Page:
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Waithaka Mwangi

Associate Professor


Phone: (979) 845-4615

Mailstop: 4467

Department: VTPB

Photo of Mwangi, Waithaka


  • Collaborates with researchers at the International Livestock Research Institute (ILRI) in Nairobi, Kenya in areas of diagnostics and vaccine development of African swine fever an d East Coast fever.
  • Collaborates with researchers at the Laboratorio de Inmunología, Centro de Investigación en Alimentación y Desarrollo in Sonora, Mexico trying to develop an effective vaccine against Porcine reproductive and respiratory syndrome virus
  • Collaborates with researchers at the Instituto de Virología, Buenos Aires, Argentina in developing an effective vaccine against Foot and Mouth Dissease
  • Collaborates with researchers at The Roslin Institute, University of Edinburgh, UK in the area of vaccine efficacy enhancement


  • Post-Doctoral Fellow Immunology, Washington State University 2004
  • Ph.D. Immunology, Washington State University 2002
  • B.S. Biochemistry and Parasitology, University of Nairobi, Kenya 1990

Scholarly Interests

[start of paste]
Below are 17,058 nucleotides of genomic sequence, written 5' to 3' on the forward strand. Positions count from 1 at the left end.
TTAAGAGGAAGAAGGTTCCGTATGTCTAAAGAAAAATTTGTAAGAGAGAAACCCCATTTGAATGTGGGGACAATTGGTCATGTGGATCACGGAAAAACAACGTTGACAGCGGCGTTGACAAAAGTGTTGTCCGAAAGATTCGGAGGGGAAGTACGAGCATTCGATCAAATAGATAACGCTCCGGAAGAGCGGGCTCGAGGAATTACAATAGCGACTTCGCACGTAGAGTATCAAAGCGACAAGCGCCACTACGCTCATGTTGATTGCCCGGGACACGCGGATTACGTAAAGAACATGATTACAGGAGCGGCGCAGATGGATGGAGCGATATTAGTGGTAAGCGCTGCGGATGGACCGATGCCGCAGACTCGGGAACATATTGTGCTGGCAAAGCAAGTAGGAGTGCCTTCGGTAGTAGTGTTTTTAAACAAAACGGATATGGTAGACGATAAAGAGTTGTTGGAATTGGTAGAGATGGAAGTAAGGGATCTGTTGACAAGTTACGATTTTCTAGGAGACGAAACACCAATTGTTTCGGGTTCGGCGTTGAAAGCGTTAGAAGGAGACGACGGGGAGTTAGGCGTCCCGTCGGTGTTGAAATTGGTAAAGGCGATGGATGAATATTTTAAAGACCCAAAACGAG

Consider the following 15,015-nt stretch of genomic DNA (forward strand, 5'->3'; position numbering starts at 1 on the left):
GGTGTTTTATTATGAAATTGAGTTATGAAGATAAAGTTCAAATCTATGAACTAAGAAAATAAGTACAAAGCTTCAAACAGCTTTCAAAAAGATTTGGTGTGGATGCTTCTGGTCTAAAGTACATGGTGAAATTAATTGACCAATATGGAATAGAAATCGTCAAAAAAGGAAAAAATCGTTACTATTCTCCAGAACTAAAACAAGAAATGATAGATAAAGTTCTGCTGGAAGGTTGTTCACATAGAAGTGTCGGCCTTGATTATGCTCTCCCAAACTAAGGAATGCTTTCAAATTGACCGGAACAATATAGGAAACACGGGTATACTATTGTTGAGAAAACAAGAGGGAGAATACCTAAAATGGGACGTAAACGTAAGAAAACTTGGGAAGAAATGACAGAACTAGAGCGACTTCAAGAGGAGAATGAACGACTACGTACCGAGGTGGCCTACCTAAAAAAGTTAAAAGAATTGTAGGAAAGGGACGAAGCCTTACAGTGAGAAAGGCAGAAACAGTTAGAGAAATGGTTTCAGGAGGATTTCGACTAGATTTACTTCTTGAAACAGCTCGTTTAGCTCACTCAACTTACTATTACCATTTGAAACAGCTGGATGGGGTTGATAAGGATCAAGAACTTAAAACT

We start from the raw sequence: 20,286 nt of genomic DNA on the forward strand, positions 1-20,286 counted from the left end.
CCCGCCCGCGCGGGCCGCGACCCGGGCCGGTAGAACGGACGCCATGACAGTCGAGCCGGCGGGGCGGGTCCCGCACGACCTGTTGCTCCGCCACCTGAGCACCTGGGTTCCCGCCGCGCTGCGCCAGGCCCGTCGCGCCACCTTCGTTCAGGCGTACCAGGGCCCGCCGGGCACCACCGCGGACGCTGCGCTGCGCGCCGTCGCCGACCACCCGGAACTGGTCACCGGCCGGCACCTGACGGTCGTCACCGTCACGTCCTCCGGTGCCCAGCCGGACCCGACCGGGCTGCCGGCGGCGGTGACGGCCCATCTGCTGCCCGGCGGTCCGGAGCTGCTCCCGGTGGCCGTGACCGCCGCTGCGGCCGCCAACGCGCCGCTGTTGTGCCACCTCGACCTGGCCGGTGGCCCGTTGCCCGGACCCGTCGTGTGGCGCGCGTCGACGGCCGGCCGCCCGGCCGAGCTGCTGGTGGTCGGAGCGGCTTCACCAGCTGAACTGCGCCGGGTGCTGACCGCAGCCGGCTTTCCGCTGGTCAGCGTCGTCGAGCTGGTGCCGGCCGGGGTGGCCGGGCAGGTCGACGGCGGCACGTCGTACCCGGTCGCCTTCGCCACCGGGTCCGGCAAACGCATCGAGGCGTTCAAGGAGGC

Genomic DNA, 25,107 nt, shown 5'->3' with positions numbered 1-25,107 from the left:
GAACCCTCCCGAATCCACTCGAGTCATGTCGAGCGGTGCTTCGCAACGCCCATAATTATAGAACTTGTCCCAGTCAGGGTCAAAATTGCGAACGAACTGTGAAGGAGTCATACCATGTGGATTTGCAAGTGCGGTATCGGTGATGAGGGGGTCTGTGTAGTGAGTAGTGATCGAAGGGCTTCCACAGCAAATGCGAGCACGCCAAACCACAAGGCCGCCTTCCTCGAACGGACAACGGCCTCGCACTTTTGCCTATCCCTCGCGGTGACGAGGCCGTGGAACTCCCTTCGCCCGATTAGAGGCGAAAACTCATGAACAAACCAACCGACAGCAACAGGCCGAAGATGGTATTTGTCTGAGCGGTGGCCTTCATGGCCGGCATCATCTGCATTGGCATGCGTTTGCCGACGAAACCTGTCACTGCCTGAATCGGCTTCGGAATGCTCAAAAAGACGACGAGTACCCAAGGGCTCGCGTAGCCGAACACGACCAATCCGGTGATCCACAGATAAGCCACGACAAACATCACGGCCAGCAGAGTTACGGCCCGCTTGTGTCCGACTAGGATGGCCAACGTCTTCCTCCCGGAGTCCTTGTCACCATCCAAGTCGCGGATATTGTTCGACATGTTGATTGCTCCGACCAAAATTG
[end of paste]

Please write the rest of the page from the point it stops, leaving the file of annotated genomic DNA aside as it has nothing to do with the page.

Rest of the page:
I am interested in the development of vaccines and adjuvants for the improvement of animal and human health. Many vaccine development studies conducted in in-bred mice have generated promising data. However, these outcomes have not been reproducible in humans and in livestock as well as in companion animals, the actual hosts that require protection. My current research is focused on the development of contemporary strategies for improving vaccine efficacy in outbred species. Studies are primarily directed at optimizing in vivo antigen presentation by dendritic cells following immunization. Dendritic cells are the most potent antigen presenting cells that are capable of stimulating naïve T cells to become antigen-specific effectors. In addition, I am evaluating defined dendritic cell activation factors for their potency in enhancing vaccine immunogenicity for adjuvant development. The major on-going funded efforts are directed at generating vaccines for effective protection of neonates against Bovine Viral Diarrhea Virus and for protection of swine against African swine fever virus. Development of safe and affordable immunizations strategies will enhance animal well-being and thereby improve human life.

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